Inter-Departmental Correspondence

Board of Supervisors



May 11, 2009


May 19, 2009







Honorable Board of Supervisors


Board President Mark Church

Supervisor Rose Jacobs Gibson


Report on the San Mateo County Math/Science Programs for the 2008-09 school year


RECOMMENDATION: Accept this Report on the San Mateo County Math/Science Program for the 2008-09 school year.

Vision Alignment:

Commitment: Sow the seeds of our future prosperity.

Goal(s) 18, 19: San Mateo County attracts and maintains leading-edge industries; The skill level of new employees rises with improved K-12 education and training options.


In 2002, the San Mateo County Board of Supervisors initiated a Task Force on Improving Access to Educational Opportunities to ensure San Mateo County youth can excel in the County and in the Bay Area. Acting on their recommendations, Supervisors Mark Church and Rose Jacobs Gibson initiated a work group of education officials to explore the most effective County partnership to promote and improve student achievement and teacher excellence in math and science. That work group recommended that the Board create an Innovation Fund.

Innovation Fund

For the past four years the Board of Supervisors has established an Innovation Fund to support math and science programs in our county’s schools. As part of the 2008-09 Budget, the Board appropriated $50,000 to the Innovation Fund.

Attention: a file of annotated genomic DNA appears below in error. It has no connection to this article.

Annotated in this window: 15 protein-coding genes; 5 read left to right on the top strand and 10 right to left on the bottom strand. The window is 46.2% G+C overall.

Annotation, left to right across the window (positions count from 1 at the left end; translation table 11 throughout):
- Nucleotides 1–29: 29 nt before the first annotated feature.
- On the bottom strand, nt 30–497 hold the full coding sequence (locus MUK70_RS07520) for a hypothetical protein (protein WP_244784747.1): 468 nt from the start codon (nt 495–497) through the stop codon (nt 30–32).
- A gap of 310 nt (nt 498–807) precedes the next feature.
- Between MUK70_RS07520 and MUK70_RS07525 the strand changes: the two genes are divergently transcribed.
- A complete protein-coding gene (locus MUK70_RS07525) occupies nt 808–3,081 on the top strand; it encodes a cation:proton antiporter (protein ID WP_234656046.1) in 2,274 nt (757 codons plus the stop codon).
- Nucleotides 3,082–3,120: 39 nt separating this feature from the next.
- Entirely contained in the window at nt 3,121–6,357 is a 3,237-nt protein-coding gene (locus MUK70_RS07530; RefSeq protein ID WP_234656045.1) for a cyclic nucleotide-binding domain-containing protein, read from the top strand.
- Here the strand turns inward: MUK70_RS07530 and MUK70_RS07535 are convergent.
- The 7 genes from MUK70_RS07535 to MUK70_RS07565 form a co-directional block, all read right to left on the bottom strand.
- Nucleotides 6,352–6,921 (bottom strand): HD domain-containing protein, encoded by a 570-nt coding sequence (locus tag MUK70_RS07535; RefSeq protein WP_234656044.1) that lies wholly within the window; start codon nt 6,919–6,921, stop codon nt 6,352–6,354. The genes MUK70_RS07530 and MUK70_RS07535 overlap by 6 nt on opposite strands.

Stanford University: 2008 Summer Program of Professional Development for High School Science Teachers

Stanford’s Summer Program of Professional Development for High School Teachers was designed to re-excite teachers about the wonders of science, to provide teachers with hands-on research experience, to allow teachers to become learners again, to explore new ideas about teaching and learning and to help teachers learn about new areas of scientific research. Most important, Stanford’s program was designed to support science teachers in their critically important jobs of training the next generation of America’s scientists and engineers. The San Mateo County Board of Supervisors appropriated $14,000 to sponsor two San Mateo County high school science teachers’ attendance at Stanford University’s Industry Initiatives for Science and Math Education (IISME) program during the summer of 2008.

4th and 5th Grade Math and Science Teacher Projects and Programs

In partnership with the San Mateo County Office of Education, a request for proposal (RFP) was issued in May of 2008 to fourth and fifth grade teachers throughout San Mateo County. The competitive grant process gave teachers the opportunity to receive up to $5,000 each to fund their math and science proposals. A committee composed of members of the Math and Science Workgroup evaluated the responses to the RFPs. Eight Teachers’ proposals to fund equipment, activities and/or training to improve math and science instruction were granted.

Eight awards were made totaling $32,326. The following are a list of 2008 funded projects: